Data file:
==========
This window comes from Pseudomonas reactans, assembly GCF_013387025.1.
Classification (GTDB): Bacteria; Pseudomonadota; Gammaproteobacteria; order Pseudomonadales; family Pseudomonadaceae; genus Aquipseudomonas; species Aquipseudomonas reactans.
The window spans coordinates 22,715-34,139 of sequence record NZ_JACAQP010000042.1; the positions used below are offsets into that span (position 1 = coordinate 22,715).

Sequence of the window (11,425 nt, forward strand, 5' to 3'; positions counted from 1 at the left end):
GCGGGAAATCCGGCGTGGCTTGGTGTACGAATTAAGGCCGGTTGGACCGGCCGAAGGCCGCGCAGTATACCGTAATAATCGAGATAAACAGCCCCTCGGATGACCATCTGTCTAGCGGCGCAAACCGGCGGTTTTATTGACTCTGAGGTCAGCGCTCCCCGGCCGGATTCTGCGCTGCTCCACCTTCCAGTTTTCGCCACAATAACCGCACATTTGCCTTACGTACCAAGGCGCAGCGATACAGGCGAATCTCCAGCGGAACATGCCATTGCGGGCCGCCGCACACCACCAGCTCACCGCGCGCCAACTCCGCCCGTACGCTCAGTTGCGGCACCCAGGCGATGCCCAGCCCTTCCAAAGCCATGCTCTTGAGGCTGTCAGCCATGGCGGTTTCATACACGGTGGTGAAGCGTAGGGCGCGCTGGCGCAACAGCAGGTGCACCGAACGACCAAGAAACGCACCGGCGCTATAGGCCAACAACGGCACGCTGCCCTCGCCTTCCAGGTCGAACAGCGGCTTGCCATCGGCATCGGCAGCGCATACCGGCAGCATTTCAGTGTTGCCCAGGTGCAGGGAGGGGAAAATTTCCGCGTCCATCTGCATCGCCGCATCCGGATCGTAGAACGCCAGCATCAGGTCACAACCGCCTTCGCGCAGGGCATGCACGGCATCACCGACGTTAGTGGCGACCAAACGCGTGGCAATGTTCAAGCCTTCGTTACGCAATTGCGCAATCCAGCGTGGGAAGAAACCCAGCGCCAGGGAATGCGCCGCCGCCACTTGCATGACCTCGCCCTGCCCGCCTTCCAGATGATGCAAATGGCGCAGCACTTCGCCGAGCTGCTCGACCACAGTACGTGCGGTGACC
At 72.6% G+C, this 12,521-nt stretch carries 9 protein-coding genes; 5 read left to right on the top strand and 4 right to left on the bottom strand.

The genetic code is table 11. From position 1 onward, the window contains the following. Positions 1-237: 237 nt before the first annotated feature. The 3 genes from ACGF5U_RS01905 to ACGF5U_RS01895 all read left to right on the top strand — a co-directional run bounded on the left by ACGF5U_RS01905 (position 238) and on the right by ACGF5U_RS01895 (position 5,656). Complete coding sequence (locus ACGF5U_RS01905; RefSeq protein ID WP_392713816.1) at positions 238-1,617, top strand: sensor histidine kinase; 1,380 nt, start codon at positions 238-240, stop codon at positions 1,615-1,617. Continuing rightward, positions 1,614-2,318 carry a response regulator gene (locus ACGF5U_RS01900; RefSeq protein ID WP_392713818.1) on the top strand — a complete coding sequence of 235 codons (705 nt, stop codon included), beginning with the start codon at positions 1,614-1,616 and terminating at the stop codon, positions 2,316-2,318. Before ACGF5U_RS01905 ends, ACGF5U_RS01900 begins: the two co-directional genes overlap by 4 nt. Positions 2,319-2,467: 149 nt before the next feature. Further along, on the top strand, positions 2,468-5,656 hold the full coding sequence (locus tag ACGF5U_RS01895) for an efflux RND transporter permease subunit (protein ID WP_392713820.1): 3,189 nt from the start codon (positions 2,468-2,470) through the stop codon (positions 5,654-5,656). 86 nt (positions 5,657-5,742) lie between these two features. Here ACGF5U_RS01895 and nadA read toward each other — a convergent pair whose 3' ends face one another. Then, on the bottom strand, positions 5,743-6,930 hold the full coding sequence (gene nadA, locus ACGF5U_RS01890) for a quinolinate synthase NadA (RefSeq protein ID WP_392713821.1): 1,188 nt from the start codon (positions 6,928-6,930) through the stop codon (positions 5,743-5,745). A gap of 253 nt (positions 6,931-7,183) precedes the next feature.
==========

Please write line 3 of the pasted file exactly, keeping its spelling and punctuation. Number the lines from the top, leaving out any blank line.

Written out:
The window spans coordinates 22,715-34,139 of sequence record NZ_JACAQP010000042.1; the positions used below are offsets into that span (position 1 = coordinate 22,715).